Fallout 76 is somehow promising to blend the rich RPG world of modern Fallout games with an online, multiplayer-driven bent. However, one of the series’ main gameplay mechanics, V.A.T.S., will function a little differently this time around.
The Vault-Tech Assisted Targeting System was Bethesda’s elegant way of translating RPG mechanics fpr a first-person shooter when it launched Fallout 3 almost a decade ago. However, one of the main features of V.A.T.S. is how it slows down time to allow players to make careful choices about their shots. That left people wondering how, if at all, Bethesda was planning on incorporating the system into Fallout 76, a shared-world online game.
Bethesda Games director Todd Howard recently confirmed that V.A.T.S. would play a part in Fallout 76‘s gunplay, but it won’t slow down time.
“It’s real-time,” Howard said in an interview with Gameslice (via PC Gamer). “It doesn’t slow time. But it lets you target and pick parts and all of that, but it’s in real-time. It still works great. It’s different, obviously, because it’s real-time, but the basics of it, which are, ‘I can’t really—I’m not that good of a twitch shooter’ … You can kind of picture how it works. Like, I’m not as good as lining up someone and getting a head shot, but I’ve made my character good at V.A.T.S., and now I can do that.”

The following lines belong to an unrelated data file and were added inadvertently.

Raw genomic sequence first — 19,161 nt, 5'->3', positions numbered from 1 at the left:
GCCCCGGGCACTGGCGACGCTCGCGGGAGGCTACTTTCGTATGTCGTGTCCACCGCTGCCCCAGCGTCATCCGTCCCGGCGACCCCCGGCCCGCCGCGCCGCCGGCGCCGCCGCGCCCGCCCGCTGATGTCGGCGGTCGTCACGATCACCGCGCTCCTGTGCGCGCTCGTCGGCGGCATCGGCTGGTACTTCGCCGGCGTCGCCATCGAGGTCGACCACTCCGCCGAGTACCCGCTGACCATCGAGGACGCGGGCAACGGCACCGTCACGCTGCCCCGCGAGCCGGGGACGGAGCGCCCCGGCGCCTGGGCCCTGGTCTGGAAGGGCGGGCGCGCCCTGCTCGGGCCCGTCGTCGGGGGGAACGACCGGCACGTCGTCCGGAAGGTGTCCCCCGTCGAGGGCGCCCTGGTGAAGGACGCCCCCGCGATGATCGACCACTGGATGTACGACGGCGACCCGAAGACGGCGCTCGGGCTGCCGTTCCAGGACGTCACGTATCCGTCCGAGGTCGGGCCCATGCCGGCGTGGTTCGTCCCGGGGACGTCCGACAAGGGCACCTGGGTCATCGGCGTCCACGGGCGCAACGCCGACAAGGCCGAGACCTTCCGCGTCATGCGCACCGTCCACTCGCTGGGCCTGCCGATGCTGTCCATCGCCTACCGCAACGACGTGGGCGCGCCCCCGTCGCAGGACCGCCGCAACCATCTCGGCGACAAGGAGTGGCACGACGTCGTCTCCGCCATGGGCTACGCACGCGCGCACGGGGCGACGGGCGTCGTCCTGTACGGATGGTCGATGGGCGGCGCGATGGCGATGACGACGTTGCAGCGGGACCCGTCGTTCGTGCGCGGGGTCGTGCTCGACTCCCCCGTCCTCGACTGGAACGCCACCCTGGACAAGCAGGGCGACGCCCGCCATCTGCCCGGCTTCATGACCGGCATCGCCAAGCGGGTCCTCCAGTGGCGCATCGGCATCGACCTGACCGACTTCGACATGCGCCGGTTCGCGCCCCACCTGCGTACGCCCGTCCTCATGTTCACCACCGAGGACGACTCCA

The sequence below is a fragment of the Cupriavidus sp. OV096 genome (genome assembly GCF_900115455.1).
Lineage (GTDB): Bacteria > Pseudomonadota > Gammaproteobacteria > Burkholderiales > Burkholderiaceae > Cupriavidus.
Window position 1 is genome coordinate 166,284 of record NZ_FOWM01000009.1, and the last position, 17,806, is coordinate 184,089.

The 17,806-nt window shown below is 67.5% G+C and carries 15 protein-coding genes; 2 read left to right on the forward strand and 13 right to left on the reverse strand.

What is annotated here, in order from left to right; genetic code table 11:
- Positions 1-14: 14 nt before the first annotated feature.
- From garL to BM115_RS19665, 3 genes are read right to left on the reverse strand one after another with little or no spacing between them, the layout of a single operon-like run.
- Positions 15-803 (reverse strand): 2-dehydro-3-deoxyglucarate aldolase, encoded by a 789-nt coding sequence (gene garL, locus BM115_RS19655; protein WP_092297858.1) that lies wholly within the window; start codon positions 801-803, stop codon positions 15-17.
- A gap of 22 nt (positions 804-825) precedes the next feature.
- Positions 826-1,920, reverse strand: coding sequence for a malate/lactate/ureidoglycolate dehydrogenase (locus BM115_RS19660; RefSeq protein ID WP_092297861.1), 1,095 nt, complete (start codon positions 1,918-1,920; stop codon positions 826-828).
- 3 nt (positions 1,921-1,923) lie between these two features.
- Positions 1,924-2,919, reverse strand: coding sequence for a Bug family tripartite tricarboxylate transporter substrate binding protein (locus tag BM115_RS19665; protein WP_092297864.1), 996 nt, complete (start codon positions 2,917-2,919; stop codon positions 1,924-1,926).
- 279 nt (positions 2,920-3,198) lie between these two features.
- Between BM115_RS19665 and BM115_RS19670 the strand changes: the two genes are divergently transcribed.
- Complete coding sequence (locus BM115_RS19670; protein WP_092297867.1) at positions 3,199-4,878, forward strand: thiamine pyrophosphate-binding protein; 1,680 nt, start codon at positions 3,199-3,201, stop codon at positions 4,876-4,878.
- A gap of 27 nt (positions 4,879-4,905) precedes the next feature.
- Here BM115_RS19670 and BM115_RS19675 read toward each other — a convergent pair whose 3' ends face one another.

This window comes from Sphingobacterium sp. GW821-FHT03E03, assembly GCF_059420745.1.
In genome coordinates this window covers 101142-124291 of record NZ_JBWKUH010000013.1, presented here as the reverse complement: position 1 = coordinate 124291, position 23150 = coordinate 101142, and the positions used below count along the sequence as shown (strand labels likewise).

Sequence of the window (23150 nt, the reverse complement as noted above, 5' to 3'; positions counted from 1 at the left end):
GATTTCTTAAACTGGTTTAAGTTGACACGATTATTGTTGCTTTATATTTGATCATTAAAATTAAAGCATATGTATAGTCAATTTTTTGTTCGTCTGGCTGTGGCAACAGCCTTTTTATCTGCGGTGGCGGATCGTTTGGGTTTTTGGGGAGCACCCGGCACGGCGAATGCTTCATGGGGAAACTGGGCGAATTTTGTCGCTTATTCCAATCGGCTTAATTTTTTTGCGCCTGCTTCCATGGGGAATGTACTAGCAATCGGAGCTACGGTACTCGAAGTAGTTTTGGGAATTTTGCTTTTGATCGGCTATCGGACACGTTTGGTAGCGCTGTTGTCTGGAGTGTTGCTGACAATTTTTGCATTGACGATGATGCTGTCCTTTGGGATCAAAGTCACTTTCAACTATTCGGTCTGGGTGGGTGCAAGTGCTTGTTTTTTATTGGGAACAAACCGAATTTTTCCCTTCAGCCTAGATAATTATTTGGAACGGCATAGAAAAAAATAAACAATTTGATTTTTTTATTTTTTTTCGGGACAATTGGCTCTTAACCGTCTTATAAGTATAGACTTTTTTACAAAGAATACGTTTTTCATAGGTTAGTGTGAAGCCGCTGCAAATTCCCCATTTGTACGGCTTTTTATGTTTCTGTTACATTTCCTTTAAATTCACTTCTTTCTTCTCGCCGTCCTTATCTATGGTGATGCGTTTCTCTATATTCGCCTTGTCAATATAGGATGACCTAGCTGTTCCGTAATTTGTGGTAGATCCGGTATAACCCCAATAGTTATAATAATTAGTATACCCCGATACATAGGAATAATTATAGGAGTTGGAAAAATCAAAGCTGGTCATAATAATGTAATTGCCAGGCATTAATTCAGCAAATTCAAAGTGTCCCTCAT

Until we get to see Fallout 76‘s “real-time” version of V.A.T.S. in action, we have to guess that there will be some sort of lock-on mechanic that will determine hits based on percentages, with a certain system that limits the amount of times you can use V.A.T.S. during a certain period of time.
This system might create concerns for some players who prefer skill-based PvP encounters, as opposed to stat-based PvP encounters, but Howard said that Bethesda is “balancing the incentives” for players attacking each other or being social and cooperative.
“We want a little bit of drama without them ruining your game,” Howard said.
Fallout 76 is launching for PC, PlayStation 4, and Xbox One on November 14th.